Injections of the neuroprotective peptide NAP to newborn mice attenuate head-injury-related dysfunction in adults

Roy Zaltzman, Sara M. Beni, Eliezer Giladi, Albert Pinhasov, Ruth A. Steingart, Jacob Romano, Esther Shohami, Illana Gozes

Research output: Contribution to journalArticlepeer-review

Abstract

The prophylactic neuroprotective effects of NAP, a femtomolaracting neuroprotective peptide were tested in a mouse model of head trauma. NAP was injected for the first 3 weeks of life and head injury was initiated at 4 months. After trauma, mice were tested for their performance by evaluating damaged motor ability, balance and alertness. Comparison of the performance 1 h and 1 week after injury indicated that NAP treatment resulted in faster and enhanced recovery. In a 5-day Morris water maze test with mice suffering moderate to severe injuries, only the NAP-treated group learned to find the hidden platform in the maze. Furthermore, NAP treatment resulted in decreased mRNA expression of the inflammation marker, Mac-1. Thus, a potentially new prophylactic treatment against neurodegeneration is suggested.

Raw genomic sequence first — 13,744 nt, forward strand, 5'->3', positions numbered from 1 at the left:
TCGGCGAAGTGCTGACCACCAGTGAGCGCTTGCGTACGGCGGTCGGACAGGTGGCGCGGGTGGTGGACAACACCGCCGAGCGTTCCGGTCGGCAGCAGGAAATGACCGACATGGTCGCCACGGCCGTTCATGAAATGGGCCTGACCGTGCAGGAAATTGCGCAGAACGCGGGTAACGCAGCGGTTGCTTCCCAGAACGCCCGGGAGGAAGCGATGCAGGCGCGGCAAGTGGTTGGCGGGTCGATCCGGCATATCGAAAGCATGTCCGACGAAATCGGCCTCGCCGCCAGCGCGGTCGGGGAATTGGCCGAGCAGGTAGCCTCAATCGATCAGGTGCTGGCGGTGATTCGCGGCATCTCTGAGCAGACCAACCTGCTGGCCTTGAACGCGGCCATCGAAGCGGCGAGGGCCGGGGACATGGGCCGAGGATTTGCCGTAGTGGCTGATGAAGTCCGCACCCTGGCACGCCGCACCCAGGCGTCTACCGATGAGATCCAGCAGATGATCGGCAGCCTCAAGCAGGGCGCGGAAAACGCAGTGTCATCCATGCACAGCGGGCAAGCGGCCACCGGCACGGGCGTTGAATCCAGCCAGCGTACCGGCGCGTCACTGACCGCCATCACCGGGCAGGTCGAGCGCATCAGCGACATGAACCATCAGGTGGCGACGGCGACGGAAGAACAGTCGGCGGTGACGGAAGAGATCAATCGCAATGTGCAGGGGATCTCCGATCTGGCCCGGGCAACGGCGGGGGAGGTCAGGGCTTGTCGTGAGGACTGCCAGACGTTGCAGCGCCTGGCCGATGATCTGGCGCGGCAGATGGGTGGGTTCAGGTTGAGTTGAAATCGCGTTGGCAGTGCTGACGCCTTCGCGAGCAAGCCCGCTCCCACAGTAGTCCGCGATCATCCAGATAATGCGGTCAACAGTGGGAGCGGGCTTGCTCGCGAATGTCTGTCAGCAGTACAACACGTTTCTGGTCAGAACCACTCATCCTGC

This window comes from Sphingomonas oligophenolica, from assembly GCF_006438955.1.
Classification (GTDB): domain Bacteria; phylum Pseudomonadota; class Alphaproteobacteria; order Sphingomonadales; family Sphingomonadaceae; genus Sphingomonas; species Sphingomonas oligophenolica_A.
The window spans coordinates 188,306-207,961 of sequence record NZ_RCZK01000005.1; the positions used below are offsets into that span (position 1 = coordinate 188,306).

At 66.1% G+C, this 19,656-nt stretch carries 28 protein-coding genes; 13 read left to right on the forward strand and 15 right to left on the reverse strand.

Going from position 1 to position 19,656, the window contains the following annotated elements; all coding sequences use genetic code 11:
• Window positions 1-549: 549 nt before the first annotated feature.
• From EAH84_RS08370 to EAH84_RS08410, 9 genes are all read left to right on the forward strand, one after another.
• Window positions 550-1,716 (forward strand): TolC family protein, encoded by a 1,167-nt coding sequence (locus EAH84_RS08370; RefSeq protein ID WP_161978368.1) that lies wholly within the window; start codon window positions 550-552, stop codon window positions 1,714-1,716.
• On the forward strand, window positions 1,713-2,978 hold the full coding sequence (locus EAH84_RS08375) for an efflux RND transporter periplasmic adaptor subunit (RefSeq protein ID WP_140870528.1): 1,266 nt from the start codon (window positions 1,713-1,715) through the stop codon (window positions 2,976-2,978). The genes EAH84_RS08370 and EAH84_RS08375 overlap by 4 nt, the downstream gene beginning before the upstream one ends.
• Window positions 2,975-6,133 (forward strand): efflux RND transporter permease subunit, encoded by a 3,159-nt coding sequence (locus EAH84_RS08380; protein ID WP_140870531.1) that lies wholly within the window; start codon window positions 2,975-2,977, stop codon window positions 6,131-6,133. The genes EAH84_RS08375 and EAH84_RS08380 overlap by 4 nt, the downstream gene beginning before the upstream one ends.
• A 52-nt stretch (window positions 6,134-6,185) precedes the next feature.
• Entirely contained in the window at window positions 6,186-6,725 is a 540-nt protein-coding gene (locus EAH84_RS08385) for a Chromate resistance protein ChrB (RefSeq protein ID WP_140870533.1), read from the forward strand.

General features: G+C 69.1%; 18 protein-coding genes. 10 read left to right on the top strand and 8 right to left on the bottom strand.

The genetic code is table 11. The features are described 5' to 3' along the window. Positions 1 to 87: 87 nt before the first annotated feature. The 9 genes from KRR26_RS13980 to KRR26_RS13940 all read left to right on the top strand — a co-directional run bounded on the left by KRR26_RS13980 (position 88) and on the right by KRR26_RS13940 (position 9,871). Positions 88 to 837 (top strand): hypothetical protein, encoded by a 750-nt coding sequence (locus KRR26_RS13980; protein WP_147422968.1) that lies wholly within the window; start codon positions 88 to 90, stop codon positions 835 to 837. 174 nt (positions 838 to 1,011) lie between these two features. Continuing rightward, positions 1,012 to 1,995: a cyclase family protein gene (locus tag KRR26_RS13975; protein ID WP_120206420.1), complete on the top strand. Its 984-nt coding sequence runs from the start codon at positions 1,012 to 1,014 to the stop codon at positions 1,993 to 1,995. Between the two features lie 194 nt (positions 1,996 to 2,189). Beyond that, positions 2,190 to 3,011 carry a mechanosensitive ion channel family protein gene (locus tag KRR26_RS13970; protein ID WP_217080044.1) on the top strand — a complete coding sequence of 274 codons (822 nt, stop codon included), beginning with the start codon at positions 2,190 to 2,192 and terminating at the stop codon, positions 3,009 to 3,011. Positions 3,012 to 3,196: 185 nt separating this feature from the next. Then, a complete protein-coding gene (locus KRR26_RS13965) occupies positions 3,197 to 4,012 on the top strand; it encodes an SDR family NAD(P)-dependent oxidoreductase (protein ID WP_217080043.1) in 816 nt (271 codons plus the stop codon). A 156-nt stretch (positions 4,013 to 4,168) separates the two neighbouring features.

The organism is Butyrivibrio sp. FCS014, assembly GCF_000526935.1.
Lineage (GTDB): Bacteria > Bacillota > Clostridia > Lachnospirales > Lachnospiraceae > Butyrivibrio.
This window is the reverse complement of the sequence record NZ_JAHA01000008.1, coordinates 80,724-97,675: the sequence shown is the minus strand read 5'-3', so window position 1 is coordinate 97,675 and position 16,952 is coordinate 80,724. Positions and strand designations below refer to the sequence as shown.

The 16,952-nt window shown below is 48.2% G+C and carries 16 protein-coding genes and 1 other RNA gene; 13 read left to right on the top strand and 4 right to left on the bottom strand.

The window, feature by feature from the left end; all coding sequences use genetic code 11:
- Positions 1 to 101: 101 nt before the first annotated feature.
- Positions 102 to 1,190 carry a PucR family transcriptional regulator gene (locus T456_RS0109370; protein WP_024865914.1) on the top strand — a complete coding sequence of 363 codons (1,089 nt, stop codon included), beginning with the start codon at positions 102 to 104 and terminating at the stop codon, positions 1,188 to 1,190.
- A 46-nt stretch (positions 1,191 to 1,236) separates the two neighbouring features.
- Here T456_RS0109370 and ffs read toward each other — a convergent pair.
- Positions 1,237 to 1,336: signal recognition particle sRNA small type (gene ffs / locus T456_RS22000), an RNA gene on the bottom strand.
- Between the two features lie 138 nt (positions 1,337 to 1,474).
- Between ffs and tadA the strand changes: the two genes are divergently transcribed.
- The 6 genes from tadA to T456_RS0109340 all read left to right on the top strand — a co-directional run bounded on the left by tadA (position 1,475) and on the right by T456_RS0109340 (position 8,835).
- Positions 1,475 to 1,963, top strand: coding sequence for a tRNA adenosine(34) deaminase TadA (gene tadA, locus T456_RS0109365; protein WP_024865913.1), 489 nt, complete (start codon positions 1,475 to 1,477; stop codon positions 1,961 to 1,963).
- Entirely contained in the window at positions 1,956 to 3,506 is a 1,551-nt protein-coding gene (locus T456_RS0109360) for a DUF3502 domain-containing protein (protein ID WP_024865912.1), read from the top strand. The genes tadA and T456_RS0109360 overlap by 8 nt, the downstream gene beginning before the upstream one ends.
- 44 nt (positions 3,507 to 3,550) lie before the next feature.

Original languageEnglish
Pages (from-to)481-484
Number of pages4
JournalNeuroReport
Volume14
Issue number3
DOIs
StatePublished - 3 Mar 2003

Keywords

  • Inflammation
  • Peptides
  • Traumatic brain injury
  • Water maze

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